Next Monday, offices and schools around the United States and some other parts of the world will close in honour of Martin Luther King Jr’s birthday. The nonviolent activist and leader of the African-American Civil Rights Movement is a renowned public figure. But too often we simply enjoy the holiday without reflecting on what lessons King’s unarmed fight for equality and peace might have for our world today.
What would King’s message to us be? How would he respond to the types of injustice and violence we face today?
53 years after Martin Luther King’s I Have a Dream speech, people still have to demand that ‘Black Lives Matter’ in the U.S.; 61 years after King’s first nonviolent protest in Montgomery, Alabama, unarmed youth still suffer from police brutality; and 49 years after King’s ‘Casualties of War’ speech against the Vietnam War, we scramble to survive and encourage peace in a world riddled with wars, conflict, and terrorism.
King and his followers faced brutalities, racial killing and conflict, and violence against unarmed civilians. They struggled to counter an extreme ideology of racial superiority and hatred that is not so far from the expressions of “terrorism” and “extremist violence” in other parts of the world that shock our conscience today. Yet, his message and actions demonstrated that nonviolent solutions that sought transformative change in society were not only more morally grounded than returning violence with violence, but also more effective.
Recent research has backed this up. Maria Stephan and Erica Chenoweth, in their seminal study comparing some 323 armed and unarmed movements, found that nonviolent civil resistance is more than twice as effective as opting for violent struggle, and leads to more democratic outcomes over the long term.
As Dr. King stated in 1967, “Peace is not merely a distant goal that we seek, but a means by which we arrive at that goal.”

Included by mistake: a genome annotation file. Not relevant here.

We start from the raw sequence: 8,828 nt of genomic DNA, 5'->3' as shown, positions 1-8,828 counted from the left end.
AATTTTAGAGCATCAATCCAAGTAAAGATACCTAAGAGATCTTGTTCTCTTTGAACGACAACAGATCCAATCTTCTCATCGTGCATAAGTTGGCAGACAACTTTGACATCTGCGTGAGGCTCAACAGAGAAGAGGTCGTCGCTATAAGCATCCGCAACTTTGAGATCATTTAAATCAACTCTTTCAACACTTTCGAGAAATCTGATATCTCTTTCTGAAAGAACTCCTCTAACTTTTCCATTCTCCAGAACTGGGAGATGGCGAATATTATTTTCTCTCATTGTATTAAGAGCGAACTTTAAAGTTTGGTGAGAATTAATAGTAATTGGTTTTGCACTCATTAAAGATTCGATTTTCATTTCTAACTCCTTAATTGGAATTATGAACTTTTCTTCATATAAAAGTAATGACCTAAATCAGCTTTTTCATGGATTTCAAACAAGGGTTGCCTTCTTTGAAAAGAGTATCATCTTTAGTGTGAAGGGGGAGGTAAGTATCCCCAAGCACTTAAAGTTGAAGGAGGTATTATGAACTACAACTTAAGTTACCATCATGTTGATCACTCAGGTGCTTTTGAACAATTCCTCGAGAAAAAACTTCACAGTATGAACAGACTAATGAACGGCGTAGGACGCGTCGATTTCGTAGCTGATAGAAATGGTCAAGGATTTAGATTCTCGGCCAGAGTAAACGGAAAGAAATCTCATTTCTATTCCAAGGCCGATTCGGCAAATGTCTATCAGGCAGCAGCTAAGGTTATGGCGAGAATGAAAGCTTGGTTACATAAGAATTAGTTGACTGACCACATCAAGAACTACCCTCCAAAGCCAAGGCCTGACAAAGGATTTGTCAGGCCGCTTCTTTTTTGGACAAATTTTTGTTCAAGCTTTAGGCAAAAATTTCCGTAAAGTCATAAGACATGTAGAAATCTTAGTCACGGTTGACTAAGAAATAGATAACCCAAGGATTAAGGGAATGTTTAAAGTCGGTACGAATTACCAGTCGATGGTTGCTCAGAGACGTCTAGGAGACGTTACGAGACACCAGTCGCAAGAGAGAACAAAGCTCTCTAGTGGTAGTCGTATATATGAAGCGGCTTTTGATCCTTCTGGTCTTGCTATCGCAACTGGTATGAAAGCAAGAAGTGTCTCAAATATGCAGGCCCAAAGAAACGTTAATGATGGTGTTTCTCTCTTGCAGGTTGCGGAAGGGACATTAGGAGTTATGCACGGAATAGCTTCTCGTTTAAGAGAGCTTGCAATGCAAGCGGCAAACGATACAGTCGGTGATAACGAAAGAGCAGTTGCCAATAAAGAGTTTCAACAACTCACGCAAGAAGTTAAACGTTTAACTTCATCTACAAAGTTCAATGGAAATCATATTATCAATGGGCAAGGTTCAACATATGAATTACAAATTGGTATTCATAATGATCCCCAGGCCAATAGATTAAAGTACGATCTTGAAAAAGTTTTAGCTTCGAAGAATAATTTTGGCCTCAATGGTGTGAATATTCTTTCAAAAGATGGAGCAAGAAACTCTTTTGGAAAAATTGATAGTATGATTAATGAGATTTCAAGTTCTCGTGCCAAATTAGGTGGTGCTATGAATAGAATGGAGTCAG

Peace Direct supports a number of local groups around the world that follow in King’s tradition of advancing nonviolent paths to change. One such peacebuilding group, Action for Peace and Development, (APD) was started by Burundian youth who first formed what they called an “I Have a Dream” club, as a space for imagining and working toward a different future for their country.
APD organizes peace clubs in schools across Burundi, drawing youth away from militia recruitment and violence, and toward building a more democratic society. These peace clubs help young people develop the skills they need to resist political violence and promote peaceful action, and radio shows hosted by the students help spread what they have learned with their community members.
No doubt Martin Luther King, Jr. would laud groups like Action for Peace and Development for their work in combatting violence with peace. His vision and dedication to nonviolence and equality are sentiments that are sorely needed to counter the trends in violence and atrocities we face today.
As we take a moment to celebrate Dr. King’s birthday, let his words resonate: “Darkness cannot drive out darkness; only light can do that. Hate cannot drive out hate; only love can do that.”